At a US-led summit, countries reveal their ransomware pain.
At a Washington-led anti-ransomware summit on Wednesday, countries detailed their battles against cyber-extortionists, including a digital “crisis” in Germany, rising attacks in the United Arab Emirates, and even Israel planning a blitz.
With the conspicuous exception of Russia, the United States has organized a group of 30 countries to increase cooperation in combating the costly and disruptive attacks that have swept the globe.
Yigal Unna, the director of Israel’s National Cyber Directorate, announced the newest incident as if on cue.
“I can now reveal that Israel is currently dealing with a large ransomware attack against one of its main hospitals,” Unna stated.
If the stories told so far are any indication, the threat is painful, pervasive, and expanding.
After being paralyzed by a ransomware attack this summer, a local government in the eastern district of Anhalt-Bitterfeld declared a state of “cyber catastrophe” for the first time.
Numerous ransomware attacks against organizations have also been reported in the United States, particularly in the first half of 2021.
These assaults entail getting into a company’s networks to encrypt data and then demanding a ransom in bitcoin in exchange for the key to decrypt it.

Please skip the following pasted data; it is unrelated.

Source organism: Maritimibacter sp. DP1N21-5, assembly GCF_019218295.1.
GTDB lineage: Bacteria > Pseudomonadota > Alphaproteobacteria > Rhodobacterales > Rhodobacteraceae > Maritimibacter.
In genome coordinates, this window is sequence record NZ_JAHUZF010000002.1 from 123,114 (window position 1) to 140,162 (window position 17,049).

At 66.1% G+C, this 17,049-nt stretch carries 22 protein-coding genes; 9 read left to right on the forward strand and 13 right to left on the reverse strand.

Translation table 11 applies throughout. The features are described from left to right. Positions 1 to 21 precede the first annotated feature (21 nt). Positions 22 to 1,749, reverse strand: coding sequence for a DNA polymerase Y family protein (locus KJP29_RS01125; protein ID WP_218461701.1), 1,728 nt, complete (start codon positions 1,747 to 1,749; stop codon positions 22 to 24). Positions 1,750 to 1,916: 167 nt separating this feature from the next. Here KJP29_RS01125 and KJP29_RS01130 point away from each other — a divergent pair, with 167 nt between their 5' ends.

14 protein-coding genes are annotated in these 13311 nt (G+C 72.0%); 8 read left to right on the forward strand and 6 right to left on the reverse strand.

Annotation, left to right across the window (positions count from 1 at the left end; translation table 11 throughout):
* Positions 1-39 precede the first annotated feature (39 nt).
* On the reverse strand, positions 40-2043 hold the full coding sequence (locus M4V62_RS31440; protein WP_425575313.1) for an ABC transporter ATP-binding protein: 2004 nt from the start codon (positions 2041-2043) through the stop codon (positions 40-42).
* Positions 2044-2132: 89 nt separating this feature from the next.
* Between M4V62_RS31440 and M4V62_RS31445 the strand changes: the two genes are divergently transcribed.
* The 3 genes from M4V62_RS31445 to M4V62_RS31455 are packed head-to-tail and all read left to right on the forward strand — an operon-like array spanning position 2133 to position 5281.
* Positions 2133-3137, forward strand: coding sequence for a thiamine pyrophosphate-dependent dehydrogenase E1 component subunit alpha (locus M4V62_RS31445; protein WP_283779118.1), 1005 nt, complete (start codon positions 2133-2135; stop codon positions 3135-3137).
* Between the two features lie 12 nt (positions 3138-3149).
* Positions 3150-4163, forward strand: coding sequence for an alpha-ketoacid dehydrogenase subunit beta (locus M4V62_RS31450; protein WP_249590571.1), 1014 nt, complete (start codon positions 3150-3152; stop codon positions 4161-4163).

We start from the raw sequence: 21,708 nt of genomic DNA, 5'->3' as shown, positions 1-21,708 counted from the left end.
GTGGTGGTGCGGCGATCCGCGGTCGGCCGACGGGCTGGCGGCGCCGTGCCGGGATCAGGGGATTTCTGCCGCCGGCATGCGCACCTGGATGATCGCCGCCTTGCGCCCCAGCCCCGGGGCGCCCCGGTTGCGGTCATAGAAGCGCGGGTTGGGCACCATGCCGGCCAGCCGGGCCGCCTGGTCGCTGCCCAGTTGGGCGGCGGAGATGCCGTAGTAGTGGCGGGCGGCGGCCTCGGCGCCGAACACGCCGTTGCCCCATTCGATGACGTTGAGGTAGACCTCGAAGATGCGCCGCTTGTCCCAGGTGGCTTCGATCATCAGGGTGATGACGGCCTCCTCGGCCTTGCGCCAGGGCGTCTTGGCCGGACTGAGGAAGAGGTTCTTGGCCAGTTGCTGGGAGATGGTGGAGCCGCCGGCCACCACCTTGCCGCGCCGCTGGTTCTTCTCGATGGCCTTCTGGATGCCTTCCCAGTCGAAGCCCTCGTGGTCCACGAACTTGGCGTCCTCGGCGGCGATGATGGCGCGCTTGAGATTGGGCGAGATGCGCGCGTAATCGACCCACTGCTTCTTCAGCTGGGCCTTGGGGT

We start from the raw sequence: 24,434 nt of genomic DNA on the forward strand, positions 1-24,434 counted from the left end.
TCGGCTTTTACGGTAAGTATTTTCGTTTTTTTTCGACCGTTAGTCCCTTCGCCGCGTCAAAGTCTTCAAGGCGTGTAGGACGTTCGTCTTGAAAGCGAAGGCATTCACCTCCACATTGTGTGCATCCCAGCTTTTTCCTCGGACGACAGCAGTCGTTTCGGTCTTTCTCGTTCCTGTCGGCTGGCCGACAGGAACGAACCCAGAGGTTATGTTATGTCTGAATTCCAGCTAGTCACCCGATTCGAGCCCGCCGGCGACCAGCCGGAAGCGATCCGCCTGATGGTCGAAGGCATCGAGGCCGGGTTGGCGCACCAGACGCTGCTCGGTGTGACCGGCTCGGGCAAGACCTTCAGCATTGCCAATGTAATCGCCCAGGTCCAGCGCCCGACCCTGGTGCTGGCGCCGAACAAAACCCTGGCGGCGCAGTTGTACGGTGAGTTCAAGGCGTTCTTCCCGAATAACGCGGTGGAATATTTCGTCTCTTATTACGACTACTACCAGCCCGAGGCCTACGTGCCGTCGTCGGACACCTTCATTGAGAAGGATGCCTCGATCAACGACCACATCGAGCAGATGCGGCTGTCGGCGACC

“We talked about a 70% increase year over year in South Korea, and a 200 percent spike in the UAE,” Anne Neuberger, the deputy national security adviser for cyber, stated.
Hospitals in Ireland and the Czech Republic were targeted, as were serious disruptions to marine infrastructure in South Africa, according to the stories.
The virtual gathering, which began on Wednesday and will end on Thursday, included the United Kingdom, Australia, India, Japan, France, Germany, South Korea, the European Union, Israel, Kenya, Mexico, and others.
“This is a problem that no one country, no one group can fix,” White House National Security Advisor Jake Sullivan said.
“Our governments may take various tactics in terms of tools… to combat ransomware,” he said, “but we acknowledge the issue of ransomware.”
He thanked Australia, Germany, India, and the United Kingdom in particular for their active participation in the meeting’s preparations.
Building resilience against extortion attempts, the role of cryptocurrencies in laundering ransoms, law enforcement and judicial action, and diplomacy are the four issues that these countries have arranged workshops around on Wednesday and Thursday.
“In this first round of conversations, we did not invite the Russians to join,” a senior White House official said in a briefing Tuesday when asked about Russia’s absence.
Washington and Moscow, according to the source. The Washington Newsday Brief News is a daily newspaper published in Washington, D.C.